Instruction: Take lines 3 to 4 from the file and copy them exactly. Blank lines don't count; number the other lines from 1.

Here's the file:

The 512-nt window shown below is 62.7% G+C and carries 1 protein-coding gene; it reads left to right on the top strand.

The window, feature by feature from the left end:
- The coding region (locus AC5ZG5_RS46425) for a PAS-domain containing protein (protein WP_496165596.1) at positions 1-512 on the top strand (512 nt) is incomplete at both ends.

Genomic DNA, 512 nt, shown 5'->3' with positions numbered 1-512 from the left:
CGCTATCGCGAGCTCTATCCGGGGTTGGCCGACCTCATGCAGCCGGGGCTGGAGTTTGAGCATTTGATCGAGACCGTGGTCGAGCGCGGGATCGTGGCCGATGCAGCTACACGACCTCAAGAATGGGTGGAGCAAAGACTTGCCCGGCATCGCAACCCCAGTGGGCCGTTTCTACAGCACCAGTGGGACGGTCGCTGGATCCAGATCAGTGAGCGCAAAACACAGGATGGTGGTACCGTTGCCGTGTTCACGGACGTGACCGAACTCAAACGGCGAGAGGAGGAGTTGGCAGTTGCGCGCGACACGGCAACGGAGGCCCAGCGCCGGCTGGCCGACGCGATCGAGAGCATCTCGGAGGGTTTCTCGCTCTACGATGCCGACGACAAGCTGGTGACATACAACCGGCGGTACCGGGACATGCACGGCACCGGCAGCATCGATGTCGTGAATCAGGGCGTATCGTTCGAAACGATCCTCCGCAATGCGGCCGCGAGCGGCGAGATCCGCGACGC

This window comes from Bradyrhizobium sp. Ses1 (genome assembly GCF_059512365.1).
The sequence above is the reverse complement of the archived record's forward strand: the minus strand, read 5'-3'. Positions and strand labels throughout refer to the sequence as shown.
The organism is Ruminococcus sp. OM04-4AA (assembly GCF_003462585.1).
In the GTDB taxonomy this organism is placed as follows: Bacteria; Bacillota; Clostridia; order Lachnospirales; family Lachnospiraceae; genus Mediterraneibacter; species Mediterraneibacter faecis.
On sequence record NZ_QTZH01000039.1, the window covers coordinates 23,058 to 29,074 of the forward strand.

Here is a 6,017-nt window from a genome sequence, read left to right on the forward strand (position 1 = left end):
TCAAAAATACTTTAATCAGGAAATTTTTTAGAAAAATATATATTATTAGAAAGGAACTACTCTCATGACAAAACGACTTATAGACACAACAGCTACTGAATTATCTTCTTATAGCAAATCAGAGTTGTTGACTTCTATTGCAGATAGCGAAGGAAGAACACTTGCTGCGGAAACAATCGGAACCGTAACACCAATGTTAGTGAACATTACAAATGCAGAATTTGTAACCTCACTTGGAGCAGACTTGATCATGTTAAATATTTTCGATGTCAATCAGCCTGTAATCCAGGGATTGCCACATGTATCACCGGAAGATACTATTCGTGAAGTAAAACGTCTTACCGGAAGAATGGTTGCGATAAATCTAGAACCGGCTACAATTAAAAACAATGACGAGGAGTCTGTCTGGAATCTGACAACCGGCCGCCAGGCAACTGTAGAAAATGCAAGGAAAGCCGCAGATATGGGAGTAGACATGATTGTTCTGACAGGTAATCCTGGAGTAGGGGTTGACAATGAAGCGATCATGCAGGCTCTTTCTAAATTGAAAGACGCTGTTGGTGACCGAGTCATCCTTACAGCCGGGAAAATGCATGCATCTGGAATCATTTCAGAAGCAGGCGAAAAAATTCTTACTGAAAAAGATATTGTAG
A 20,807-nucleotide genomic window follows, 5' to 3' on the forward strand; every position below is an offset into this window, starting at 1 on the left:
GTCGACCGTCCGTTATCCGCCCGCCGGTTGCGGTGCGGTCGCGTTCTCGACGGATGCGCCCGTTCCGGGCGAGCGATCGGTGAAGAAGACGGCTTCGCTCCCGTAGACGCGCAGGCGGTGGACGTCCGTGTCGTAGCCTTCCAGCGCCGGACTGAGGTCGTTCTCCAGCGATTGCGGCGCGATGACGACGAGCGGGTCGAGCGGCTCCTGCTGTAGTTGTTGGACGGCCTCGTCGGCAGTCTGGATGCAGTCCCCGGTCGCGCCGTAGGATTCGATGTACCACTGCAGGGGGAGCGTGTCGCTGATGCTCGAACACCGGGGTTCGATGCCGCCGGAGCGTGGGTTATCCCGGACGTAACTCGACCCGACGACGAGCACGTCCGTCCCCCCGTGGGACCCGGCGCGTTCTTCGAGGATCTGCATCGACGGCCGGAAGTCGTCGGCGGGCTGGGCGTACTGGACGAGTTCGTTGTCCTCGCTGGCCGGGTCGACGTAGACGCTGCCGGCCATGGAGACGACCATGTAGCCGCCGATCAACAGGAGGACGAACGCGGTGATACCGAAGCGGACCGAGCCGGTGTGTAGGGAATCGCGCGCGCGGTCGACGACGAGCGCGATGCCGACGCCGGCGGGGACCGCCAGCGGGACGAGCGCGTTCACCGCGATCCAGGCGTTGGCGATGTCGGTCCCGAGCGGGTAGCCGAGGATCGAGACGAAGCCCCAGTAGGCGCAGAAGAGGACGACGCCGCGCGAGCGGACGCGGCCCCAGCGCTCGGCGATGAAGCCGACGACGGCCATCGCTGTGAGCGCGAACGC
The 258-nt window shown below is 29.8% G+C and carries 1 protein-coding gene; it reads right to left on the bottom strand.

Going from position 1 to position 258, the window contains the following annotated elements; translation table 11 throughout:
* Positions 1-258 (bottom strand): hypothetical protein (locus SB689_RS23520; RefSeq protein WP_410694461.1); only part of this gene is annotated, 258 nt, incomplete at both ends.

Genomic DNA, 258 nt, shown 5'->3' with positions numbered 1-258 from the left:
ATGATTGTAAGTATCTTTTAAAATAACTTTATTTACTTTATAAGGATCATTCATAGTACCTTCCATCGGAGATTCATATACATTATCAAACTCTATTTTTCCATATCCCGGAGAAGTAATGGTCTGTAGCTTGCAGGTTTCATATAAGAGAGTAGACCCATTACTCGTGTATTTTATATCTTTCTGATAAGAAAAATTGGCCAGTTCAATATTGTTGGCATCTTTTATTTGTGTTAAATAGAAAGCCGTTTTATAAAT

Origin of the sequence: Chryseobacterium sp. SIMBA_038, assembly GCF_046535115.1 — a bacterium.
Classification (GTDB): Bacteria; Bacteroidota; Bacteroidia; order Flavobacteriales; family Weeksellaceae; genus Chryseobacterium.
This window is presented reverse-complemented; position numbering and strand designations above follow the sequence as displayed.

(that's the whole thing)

- The coding region (locus AC5ZG5_RS46425) for a PAS-domain containing protein (protein WP_496165596.1) at positions 1-512 on the top strand (512 nt) is incomplete at both ends.

Genomic DNA, 512 nt, shown 5'->3' with positions numbered 1-512 from the left: